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Selling at Exhibition booth

How do we get to entice people to hear about our product and do closing in a short period of time? - by Roslan
How do we get to entice people to hear about our product and do closing in a short period of time?

Could you give us a little more information on the type of product and what type of trade show?

In general:
  • Premail to attendees.
  • Have an eye catching booth.
  • Don't be passive in working your booth.
  • Work the floor. (but never talk to people who are in another booth)
  • Have a quick, attention getting elevator speech with a hook.

This is a quick start and I am sure that the others will be able to add more. - by Sell4alivn
Apart from good practices to be observed at the booth as suggested by Sell4alivn (which are operational issues),...

a strategic issue I'll look at it is, delivering a top class elevator pitch (preferably customized based on the visitor's background which may be somewhat difficult, but never mind if it's not customized), so the visitor should want to get in touch with you immediately after the trade show (e.g., can your pitch be the one thing that the visitor would remember the most about the trade show?),

a tactical issue is, can you do something that serves as a memory hook? (e.g., like someone had suggested in this forum elsewhere, attach a pill for headache to your brochure, and below it, say, "Looking for a way to solve your xxxxxx headache? Don't reach out for a pill. Call us, and we'll cure you of your headache." Be as creative as you can.)

Ganesan. :~) - by ezynes
ezynes, your suggestions are good but I do want to offer you a heads up on something.

At SalesPractice, we don't condone the use of the word, "pitch", in place of presentation, talk, engagement, etc. - by Gary A Boye


I'll try to keep this in mind.

Ganesan. - by ezynes
Years ago, I taught event marketing.

Those who are familiar with my work know that I designate Preparedness as the most important skill in selling. Nowhere is it more important than in trade show selling.

Here are some points I taught:

Preparedness is almost synonymous with Strategy. That means having everything "in place" for engaging attendees.

You must have a brief presentation.

The presentation must include three things.
  1. The reason your company is exhibiting. (Example: "What we're doing is showing the latest....")
  2. An invitation for the person to ask questions. (Example: "...and answering any questions you may have...")
  3. Followed by an Intrinsic Question ( Example: "If the price was right, and you found you could fit it into your budget, is ________ something you would like to own?")
Notice that everything above is honest, and to the point. You only have a brief moment to engage the person's interest. If you are not getting a response that encourages you to continue, you can't afford to waste time and lose the opportunity to talk to other people.

Two other important things to consider. First, the salespeople must be up front and active at all times. Eye contact and friendliness is paramount. Second, NOBODY should ever be allowed to work a trade show who doesn't want to be there. Not adhering to that rule will cost the company a lot of sales. - by Gary A Boye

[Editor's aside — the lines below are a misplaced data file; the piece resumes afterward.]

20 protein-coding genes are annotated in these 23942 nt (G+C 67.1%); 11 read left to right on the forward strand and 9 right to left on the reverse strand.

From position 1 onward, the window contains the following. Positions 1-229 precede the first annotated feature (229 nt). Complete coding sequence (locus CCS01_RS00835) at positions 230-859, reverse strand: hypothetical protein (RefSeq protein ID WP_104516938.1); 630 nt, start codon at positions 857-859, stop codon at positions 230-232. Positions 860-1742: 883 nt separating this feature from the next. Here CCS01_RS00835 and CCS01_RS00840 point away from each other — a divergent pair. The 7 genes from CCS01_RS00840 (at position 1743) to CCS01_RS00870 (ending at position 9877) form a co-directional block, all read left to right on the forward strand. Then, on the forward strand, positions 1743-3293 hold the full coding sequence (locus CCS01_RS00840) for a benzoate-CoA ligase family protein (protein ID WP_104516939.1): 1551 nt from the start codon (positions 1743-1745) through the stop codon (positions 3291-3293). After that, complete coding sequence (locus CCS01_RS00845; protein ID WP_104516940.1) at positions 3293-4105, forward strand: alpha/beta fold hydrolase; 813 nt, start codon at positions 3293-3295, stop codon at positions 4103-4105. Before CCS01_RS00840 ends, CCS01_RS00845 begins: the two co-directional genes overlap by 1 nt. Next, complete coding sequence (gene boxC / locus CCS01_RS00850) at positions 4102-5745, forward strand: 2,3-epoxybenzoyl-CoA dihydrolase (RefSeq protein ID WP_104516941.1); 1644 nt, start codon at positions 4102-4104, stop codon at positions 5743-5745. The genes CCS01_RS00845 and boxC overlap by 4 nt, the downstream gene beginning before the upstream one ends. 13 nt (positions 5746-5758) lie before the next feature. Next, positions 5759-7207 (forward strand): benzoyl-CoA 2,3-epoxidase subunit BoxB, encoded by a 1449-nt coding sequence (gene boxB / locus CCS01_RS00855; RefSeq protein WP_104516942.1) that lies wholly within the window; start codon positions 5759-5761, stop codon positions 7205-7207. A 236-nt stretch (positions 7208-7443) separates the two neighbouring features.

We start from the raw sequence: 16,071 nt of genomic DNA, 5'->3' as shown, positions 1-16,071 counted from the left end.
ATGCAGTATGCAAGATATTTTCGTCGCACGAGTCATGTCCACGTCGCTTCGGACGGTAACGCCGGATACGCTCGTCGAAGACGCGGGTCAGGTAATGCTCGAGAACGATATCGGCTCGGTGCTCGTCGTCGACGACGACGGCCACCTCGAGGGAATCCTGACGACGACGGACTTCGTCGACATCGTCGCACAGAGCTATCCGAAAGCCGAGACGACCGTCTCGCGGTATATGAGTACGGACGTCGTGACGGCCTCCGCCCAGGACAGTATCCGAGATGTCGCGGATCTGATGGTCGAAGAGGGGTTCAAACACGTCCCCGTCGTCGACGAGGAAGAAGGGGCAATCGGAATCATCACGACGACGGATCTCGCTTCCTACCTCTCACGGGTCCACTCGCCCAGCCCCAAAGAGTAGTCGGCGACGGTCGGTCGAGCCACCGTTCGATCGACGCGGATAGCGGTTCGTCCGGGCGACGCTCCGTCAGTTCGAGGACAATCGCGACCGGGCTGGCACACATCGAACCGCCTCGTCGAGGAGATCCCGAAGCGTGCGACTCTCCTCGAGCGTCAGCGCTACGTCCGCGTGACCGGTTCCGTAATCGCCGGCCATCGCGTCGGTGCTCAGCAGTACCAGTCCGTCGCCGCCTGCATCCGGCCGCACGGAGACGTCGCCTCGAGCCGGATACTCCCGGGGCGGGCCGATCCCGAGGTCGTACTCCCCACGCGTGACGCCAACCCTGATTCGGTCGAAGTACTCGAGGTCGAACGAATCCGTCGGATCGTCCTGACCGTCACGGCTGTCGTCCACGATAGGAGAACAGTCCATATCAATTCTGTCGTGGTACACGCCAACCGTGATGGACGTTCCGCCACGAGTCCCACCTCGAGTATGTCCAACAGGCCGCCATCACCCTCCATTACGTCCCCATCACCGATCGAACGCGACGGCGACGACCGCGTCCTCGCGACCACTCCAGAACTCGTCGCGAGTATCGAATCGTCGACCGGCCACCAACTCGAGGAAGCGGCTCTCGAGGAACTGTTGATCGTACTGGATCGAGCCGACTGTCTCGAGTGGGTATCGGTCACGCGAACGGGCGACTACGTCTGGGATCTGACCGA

To build on the topic of preparedness that Gary mentioned I would like to add that practice is an essential pre-show activity for everyone who will be working at the booth.

Like most selling skills, the brief presentation must be practiced to the point of proficiency before it will be effective. This must occur before the event takes place, not while it is taking place. The biggest mistake managers make is to assume that by giving their people a script to use that they can and will use it. Both limitations are overcome by practice. If they know it well then they can use it, and if they know it well they will use it because it is comfortable. Inspecting everyone's ability to deliver the message before the event is the start, and monitoring compliance during the event insures it is being used.

Further, as Gary said, only people that want to be at the event should be there. This is very important. I would add that management should also be present at the show to both ensure the proper behaviors and demonstrate the importance of the event. It is not enough to schedule staff for the event and then ask how it went when it is over. - by thesalesgiant
Valuable advice, Jon. Nice post. - by Gary A Boye
I do not profess to be an expert in selling at booths. I've done it a few times. Have attended many, of course.

Any sale is made up of 4 parts:
you as the seller
the prospect
the message
the context or environment

Often in a sales meeting you do not have a lot of control over the environment. When you sell from a booth, you have a lot of control. The first post wrote about having "an eye catching booth". I agree, you need something to attract traffic. What would work will depend on the market you are involved in. I have seen some people use a magician, others have had a video running, I even saw one using a clown ! (I am not sure what impression this would have created about what was being sold at the booth?)

Then, both the seller and the message need to be attuned to qualifying people at the booth. (Gary makes a couple of good points about the seller)

You then need a quiet area of the booth where you can hold more serious discussion.

Maybe offer a white paper or some form of assessment for those that leave their business cards. Make it easy for them with no big commitment. - by Greg Woodley
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